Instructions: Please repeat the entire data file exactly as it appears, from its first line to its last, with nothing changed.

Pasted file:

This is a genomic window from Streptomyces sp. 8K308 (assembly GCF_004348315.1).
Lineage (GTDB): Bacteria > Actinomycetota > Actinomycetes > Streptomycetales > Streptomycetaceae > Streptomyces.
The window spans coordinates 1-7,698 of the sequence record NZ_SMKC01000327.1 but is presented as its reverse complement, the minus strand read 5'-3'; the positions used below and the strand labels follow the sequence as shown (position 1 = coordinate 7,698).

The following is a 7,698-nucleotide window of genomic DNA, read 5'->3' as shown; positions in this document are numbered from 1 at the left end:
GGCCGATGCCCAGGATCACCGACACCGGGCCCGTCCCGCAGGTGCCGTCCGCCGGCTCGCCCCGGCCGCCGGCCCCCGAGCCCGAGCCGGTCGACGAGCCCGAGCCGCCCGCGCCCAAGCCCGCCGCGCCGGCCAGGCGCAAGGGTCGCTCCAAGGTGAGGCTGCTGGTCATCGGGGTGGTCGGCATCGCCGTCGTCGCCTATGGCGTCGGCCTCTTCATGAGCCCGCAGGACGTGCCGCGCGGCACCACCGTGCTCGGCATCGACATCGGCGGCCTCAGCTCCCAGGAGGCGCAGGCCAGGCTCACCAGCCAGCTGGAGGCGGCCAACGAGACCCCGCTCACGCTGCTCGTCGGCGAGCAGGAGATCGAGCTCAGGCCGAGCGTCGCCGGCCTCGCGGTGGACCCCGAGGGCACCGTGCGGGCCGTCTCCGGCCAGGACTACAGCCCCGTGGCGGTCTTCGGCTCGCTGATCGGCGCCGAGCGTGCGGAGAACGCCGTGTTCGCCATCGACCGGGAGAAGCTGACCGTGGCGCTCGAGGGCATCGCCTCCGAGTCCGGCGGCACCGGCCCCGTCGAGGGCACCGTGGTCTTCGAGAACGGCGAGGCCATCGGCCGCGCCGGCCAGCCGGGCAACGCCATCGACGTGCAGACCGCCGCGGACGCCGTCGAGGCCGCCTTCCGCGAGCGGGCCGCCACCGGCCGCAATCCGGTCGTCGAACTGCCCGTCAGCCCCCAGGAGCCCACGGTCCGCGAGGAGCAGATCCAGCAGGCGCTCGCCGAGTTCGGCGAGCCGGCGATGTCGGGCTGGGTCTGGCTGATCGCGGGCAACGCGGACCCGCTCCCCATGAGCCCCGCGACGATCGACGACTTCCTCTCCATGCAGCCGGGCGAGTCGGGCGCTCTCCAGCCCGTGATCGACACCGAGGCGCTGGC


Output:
This is a genomic window from Streptomyces sp. 8K308 (assembly GCF_004348315.1).
Lineage (GTDB): Bacteria > Actinomycetota > Actinomycetes > Streptomycetales > Streptomycetaceae > Streptomyces.
The window spans coordinates 1-7,698 of the sequence record NZ_SMKC01000327.1 but is presented as its reverse complement, the minus strand read 5'-3'; the positions used below and the strand labels follow the sequence as shown (position 1 = coordinate 7,698).

The following is a 7,698-nucleotide window of genomic DNA, read 5'->3' as shown; positions in this document are numbered from 1 at the left end:
GGCCGATGCCCAGGATCACCGACACCGGGCCCGTCCCGCAGGTGCCGTCCGCCGGCTCGCCCCGGCCGCCGGCCCCCGAGCCCGAGCCGGTCGACGAGCCCGAGCCGCCCGCGCCCAAGCCCGCCGCGCCGGCCAGGCGCAAGGGTCGCTCCAAGGTGAGGCTGCTGGTCATCGGGGTGGTCGGCATCGCCGTCGTCGCCTATGGCGTCGGCCTCTTCATGAGCCCGCAGGACGTGCCGCGCGGCACCACCGTGCTCGGCATCGACATCGGCGGCCTCAGCTCCCAGGAGGCGCAGGCCAGGCTCACCAGCCAGCTGGAGGCGGCCAACGAGACCCCGCTCACGCTGCTCGTCGGCGAGCAGGAGATCGAGCTCAGGCCGAGCGTCGCCGGCCTCGCGGTGGACCCCGAGGGCACCGTGCGGGCCGTCTCCGGCCAGGACTACAGCCCCGTGGCGGTCTTCGGCTCGCTGATCGGCGCCGAGCGTGCGGAGAACGCCGTGTTCGCCATCGACCGGGAGAAGCTGACCGTGGCGCTCGAGGGCATCGCCTCCGAGTCCGGCGGCACCGGCCCCGTCGAGGGCACCGTGGTCTTCGAGAACGGCGAGGCCATCGGCCGCGCCGGCCAGCCGGGCAACGCCATCGACGTGCAGACCGCCGCGGACGCCGTCGAGGCCGCCTTCCGCGAGCGGGCCGCCACCGGCCGCAATCCGGTCGTCGAACTGCCCGTCAGCCCCCAGGAGCCCACGGTCCGCGAGGAGCAGATCCAGCAGGCGCTCGCCGAGTTCGGCGAGCCGGCGATGTCGGGCTGGGTCTGGCTGATCGCGGGCAACGCGGACCCGCTCCCCATGAGCCCCGCGACGATCGACGACTTCCTCTCCATGCAGCCGGGCGAGTCGGGCGCTCTCCAGCCCGTGATCGACACCGAGGCGCTGGC